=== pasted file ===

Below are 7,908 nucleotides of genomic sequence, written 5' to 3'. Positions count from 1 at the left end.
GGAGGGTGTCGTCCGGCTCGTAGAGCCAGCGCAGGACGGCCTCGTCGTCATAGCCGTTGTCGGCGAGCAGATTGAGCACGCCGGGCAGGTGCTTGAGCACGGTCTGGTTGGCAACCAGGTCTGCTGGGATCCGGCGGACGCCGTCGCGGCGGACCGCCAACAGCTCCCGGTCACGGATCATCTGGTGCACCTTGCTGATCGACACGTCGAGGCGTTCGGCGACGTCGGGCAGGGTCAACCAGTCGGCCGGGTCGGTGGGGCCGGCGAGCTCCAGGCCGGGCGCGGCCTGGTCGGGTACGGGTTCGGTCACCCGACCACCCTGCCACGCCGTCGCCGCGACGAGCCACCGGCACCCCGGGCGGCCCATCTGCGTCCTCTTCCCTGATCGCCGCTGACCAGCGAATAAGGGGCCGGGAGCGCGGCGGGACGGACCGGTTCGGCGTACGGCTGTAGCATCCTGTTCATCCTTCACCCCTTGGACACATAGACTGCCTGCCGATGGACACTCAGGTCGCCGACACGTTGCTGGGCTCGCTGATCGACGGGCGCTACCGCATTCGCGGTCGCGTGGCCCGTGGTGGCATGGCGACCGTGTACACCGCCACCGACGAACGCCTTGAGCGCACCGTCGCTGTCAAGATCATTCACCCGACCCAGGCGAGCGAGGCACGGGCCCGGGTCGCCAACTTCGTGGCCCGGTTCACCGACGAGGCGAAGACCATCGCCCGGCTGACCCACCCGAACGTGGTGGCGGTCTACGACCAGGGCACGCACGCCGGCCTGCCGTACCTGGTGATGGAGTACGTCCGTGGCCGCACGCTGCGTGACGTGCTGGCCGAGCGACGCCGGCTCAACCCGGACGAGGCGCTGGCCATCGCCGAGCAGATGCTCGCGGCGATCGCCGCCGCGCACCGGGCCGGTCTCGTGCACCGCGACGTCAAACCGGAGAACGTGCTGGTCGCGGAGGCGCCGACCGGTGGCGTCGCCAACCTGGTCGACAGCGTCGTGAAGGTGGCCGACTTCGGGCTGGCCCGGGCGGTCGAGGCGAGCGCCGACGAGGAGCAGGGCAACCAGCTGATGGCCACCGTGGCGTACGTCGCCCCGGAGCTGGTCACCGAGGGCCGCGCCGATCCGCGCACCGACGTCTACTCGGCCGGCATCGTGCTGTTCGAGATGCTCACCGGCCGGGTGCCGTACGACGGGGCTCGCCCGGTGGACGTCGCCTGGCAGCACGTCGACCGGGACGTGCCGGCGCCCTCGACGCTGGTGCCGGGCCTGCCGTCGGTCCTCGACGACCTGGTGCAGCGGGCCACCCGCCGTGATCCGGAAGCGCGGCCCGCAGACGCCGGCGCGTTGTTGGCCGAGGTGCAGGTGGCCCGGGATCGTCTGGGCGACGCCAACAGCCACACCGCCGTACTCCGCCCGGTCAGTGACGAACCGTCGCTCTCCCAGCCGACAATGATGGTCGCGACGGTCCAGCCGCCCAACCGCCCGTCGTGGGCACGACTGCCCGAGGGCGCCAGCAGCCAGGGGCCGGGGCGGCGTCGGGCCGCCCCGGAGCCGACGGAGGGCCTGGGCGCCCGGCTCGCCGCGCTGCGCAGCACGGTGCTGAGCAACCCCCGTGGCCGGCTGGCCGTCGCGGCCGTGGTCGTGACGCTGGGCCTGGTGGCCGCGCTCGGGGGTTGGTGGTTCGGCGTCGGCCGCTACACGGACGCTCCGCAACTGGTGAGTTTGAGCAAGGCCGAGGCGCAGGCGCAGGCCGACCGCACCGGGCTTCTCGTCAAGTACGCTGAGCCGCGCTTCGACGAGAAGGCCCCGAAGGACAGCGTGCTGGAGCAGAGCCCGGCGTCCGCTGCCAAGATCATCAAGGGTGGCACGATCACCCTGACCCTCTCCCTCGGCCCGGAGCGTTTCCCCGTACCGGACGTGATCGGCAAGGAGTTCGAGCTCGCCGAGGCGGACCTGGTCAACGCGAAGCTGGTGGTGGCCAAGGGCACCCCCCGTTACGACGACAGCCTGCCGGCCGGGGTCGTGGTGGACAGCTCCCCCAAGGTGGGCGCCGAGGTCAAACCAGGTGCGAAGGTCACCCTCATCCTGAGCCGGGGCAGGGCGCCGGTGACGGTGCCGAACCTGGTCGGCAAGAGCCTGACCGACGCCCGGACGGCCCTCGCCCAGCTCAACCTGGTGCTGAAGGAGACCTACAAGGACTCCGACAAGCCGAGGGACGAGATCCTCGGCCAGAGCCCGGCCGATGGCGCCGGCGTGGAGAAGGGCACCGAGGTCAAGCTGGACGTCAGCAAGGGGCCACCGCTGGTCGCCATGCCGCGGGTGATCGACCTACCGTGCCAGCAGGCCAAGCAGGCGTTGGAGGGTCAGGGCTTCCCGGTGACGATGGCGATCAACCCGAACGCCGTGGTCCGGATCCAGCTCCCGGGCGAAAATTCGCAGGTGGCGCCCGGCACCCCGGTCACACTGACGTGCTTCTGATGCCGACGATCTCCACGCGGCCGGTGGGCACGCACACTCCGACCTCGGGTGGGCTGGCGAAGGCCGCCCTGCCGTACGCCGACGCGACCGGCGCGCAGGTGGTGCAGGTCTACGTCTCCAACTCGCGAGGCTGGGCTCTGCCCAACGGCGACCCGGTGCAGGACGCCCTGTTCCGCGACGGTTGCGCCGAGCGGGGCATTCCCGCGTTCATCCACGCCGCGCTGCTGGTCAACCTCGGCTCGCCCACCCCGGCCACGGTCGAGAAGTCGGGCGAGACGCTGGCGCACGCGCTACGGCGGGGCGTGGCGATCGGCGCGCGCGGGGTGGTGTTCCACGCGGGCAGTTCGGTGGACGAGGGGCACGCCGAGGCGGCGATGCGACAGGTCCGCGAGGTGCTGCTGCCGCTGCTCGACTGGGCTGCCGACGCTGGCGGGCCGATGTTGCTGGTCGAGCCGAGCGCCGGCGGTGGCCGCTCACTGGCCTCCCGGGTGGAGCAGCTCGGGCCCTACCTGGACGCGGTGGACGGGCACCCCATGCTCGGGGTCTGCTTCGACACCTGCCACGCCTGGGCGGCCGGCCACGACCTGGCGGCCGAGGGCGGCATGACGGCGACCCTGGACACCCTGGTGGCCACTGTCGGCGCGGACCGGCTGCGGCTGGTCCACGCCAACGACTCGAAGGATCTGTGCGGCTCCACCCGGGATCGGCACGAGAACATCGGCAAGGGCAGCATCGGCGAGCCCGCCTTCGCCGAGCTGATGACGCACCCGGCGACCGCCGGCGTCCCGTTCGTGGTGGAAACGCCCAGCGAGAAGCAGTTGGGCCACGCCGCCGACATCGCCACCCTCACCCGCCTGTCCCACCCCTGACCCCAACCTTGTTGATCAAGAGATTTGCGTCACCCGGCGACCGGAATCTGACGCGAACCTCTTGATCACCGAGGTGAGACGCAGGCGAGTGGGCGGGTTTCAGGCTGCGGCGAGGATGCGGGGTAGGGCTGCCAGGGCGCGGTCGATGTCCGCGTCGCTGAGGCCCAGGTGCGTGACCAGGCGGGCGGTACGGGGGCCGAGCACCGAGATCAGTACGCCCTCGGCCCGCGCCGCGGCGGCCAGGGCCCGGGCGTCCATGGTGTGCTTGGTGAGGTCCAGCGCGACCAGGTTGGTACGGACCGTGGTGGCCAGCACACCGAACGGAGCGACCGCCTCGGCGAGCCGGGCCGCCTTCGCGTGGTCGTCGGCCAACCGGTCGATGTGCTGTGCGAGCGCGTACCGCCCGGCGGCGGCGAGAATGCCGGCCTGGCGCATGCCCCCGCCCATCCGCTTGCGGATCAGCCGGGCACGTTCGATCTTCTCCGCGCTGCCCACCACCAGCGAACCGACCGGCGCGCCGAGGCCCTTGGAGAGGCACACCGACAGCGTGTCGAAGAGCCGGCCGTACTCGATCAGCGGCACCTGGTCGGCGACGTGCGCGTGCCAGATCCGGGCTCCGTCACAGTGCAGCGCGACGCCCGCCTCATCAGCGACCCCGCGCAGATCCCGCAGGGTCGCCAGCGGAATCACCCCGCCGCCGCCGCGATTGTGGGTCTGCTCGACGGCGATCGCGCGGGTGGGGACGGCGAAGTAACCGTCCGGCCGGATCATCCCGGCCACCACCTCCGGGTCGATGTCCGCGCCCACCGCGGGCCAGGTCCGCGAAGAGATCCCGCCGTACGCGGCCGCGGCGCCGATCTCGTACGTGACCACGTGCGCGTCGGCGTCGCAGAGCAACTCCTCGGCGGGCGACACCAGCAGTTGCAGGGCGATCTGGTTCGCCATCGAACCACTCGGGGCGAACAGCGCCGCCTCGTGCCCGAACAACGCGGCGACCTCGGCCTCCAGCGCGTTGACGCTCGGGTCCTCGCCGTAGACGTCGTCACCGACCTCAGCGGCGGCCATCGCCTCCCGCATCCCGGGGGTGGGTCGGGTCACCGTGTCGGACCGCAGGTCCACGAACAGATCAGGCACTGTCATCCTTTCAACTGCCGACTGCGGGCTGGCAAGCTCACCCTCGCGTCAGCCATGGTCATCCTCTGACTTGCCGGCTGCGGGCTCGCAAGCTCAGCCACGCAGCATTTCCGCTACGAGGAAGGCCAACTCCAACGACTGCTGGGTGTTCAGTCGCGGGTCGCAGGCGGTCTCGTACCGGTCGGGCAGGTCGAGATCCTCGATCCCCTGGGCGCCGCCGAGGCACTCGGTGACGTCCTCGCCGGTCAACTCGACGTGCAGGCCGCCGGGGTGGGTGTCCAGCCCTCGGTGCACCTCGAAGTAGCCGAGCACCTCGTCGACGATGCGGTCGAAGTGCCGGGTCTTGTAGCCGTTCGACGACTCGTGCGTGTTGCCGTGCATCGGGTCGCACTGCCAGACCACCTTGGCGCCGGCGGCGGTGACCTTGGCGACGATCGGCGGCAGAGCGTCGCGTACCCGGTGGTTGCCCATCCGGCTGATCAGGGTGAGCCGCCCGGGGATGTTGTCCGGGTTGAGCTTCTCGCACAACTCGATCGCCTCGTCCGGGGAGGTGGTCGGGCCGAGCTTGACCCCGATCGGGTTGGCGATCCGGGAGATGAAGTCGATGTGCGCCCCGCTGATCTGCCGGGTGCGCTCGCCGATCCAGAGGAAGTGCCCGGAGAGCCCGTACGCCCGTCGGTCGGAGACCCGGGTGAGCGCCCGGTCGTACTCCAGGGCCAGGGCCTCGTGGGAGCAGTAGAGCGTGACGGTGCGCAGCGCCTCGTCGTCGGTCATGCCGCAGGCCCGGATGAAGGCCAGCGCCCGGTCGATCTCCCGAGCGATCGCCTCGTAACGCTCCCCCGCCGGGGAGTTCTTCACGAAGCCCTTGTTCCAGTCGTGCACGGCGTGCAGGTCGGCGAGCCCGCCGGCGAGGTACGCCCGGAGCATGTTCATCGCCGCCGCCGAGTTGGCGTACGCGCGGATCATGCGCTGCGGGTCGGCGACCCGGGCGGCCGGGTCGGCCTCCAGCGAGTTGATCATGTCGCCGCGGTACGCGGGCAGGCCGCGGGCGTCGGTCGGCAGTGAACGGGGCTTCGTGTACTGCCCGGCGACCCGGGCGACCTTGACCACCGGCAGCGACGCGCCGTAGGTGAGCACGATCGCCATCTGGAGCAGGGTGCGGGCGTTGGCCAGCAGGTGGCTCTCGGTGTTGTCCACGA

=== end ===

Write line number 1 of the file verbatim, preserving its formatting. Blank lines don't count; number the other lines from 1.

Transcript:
Below are 7,908 nucleotides of genomic sequence, written 5' to 3'. Positions count from 1 at the left end.